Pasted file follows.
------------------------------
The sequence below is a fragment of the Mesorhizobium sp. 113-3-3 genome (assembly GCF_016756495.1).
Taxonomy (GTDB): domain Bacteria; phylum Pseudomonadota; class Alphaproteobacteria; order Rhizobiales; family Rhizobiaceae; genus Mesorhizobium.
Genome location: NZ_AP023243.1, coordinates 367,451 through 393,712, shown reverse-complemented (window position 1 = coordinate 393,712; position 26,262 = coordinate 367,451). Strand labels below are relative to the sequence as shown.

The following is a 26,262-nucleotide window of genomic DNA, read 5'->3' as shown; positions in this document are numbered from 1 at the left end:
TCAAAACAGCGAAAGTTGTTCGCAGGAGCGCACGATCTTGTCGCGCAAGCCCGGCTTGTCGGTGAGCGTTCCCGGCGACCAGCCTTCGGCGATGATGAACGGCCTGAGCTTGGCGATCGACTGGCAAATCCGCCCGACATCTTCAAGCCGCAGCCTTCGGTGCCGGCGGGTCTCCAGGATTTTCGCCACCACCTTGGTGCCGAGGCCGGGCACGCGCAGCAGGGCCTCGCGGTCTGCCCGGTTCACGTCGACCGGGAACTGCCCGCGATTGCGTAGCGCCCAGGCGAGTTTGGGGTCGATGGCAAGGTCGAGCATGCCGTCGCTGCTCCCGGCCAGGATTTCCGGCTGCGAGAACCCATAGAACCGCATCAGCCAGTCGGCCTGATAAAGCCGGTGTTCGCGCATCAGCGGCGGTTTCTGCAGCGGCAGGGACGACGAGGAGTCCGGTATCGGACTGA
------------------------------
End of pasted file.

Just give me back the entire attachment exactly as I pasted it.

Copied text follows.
The sequence below is a fragment of the Mesorhizobium sp. 113-3-3 genome (assembly GCF_016756495.1).
Taxonomy (GTDB): domain Bacteria; phylum Pseudomonadota; class Alphaproteobacteria; order Rhizobiales; family Rhizobiaceae; genus Mesorhizobium.
Genome location: NZ_AP023243.1, coordinates 367,451 through 393,712, shown reverse-complemented (window position 1 = coordinate 393,712; position 26,262 = coordinate 367,451). Strand labels below are relative to the sequence as shown.

The following is a 26,262-nucleotide window of genomic DNA, read 5'->3' as shown; positions in this document are numbered from 1 at the left end:
TCAAAACAGCGAAAGTTGTTCGCAGGAGCGCACGATCTTGTCGCGCAAGCCCGGCTTGTCGGTGAGCGTTCCCGGCGACCAGCCTTCGGCGATGATGAACGGCCTGAGCTTGGCGATCGACTGGCAAATCCGCCCGACATCTTCAAGCCGCAGCCTTCGGTGCCGGCGGGTCTCCAGGATTTTCGCCACCACCTTGGTGCCGAGGCCGGGCACGCGCAGCAGGGCCTCGCGGTCTGCCCGGTTCACGTCGACCGGGAACTGCCCGCGATTGCGTAGCGCCCAGGCGAGTTTGGGGTCGATGGCAAGGTCGAGCATGCCGTCGCTGCTCCCGGCCAGGATTTCCGGCTGCGAGAACCCATAGAACCGCATCAGCCAGTCGGCCTGATAAAGCCGGTGTTCGCGCATCAGCGGCGGTTTCTGCAGCGGCAGGGACGACGAGGAGTCCGGTATCGGACTGA